Yes I know that there are different standards across the world as to what we do with refrigerants but if I went to someones house and decided to empty their LPG storage cylinder into the house through a fitting in the kitchen would that be acceptable? or if I didn't know the capacity of a cold water storage tank in the roof space should I just dump the contents over the room underneath before refilling it?

It is difficult to be objective at all times when performing distance learning as we do here sometimes especially when you are unaware of the capabilities of the person at the other end of the forum. How would we all feel if this person had, in fact, lost two or three fingers due to severe frostbite when he dumped his system refrigerant charge and we hadn't provided sufficient warnings etc?

chemi-cool
12-04-2004, 03:02 PM
hi brian,

I agree with every word you write,
but there are no tools available to tell who is on the other side of that post.

sometimes you just have to read between the lines and ask yourself what sort of tech would ask such a question.

unfortunatly, there are and always be people who will try to cut corners.

I strongly belive that beside helping here, we also carry a mission.

chemi

iceman007
12-04-2004, 07:22 PM
i set free the charge of gas and weighed in a new charge 1.8 kg is what it said on the name plate. i made sure there was a tiny bit of pressure in there before i recharged to make sure air didnt enter the system. i used my mother in laws kithen scales. I ballanced the gas bottle upside down on ones side with about 3 house bricks on the other. then i put exactly 1.8kg on with the gas and charged till it ballanced again.

i know im a naughty ******* for polutng the atmosphere. this was just a one off :)

Hello all,

I agree with you Brian. He knew what he was doing was wrong (see above).

Chemi- it is frustrating when you offer any help. It's too difficult to diagnose all but the most obvious of faults from 12,000 miles away, but I didn't expect him to come on the forum and blatently admit to releasing the charge into the atmosphere. I have an apprentice working for me and he would never do this-perhaps I'm getting naive. It's not so much frustrating, but a couple of weeks ago on this thread, I believe I had advised him to recover the charge into an empty cylinder, and other members had also replied when he asked how to reclaim. The thing is how is it possible to know someones level of knowledge?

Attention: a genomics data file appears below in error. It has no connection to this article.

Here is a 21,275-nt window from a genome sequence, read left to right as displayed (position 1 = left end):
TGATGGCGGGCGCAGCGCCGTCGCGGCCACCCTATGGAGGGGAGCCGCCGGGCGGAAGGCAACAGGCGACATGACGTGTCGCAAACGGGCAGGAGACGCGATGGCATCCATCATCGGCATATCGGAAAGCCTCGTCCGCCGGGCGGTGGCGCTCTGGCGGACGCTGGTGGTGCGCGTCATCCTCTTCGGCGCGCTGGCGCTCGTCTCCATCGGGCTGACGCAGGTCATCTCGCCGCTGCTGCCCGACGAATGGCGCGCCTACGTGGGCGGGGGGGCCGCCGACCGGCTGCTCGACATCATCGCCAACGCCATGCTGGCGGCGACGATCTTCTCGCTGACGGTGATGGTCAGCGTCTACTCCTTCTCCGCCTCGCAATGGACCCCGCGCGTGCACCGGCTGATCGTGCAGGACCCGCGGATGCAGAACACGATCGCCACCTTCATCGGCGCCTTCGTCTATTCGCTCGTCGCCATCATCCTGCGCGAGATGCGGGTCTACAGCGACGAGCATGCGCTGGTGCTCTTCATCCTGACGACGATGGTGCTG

Peter- I know what you are saying. He will never know whether his a/c was overcharged or undercharged, as he just let out the gas instead of weighing out his recovered charge, and besides, you are correct in that the fault will not be known anyway. I am all for learning new things, but how can he possibly learn from this, because if it does happen again, the fault was never found, so how will he be able to know what to look for? I think that the only equipment that I work on (air con) that have TEV's are the close control coolers in big comms rooms, everything else I believe, as you have said have capillary's-even big VRF's)-must brush up some of my a/c product knowledge. Usually if I ever charge smaller splits, then I tend to work on suction superheat and amp draw rather than HP's etc.
I learnt Dutch from spending alot of time there, and having to get by. Although alot of Dutch people speak English, whenever I visit I don't tend to speak much English, because I feel it more polite to speak to them in their native tongue. My Dutch isn't so good as it was but I can get by OK.


I feel quite bad as we all seem to be talking about Paul as though he is no more. I believe in the power of learning passionately, and am never afraid to ask. I was grateful to both Chemi and Aiyub when I started my own business for their advice. It is wrong to alienate someone for just asking, but these actions are not ignorance-they are a blatent attempt to perform a skilled job without the correct equipment, and cut corners. This equipment must be used not only for that, but also for safety- he could have been injured. R22 boils at -44 degrees-cold burns can be serious as well as other consequences. I hope Paul will still make a contribution to the site as I'm sure we all learn from each other. Different techs do things in their own ways, and I for one believe that being as good as you can means opening your mind to new ideas and asking others, but on the other hand I think that the job should be done properly and theres no point in asking for help if you are going to think theres no point in following it- to me it's like buying a new car and never driving it. I stand by what I have said and with Chemi, Peter and Brian-Icannot accept that a couple of bricks and the kitchen scale is a job done well.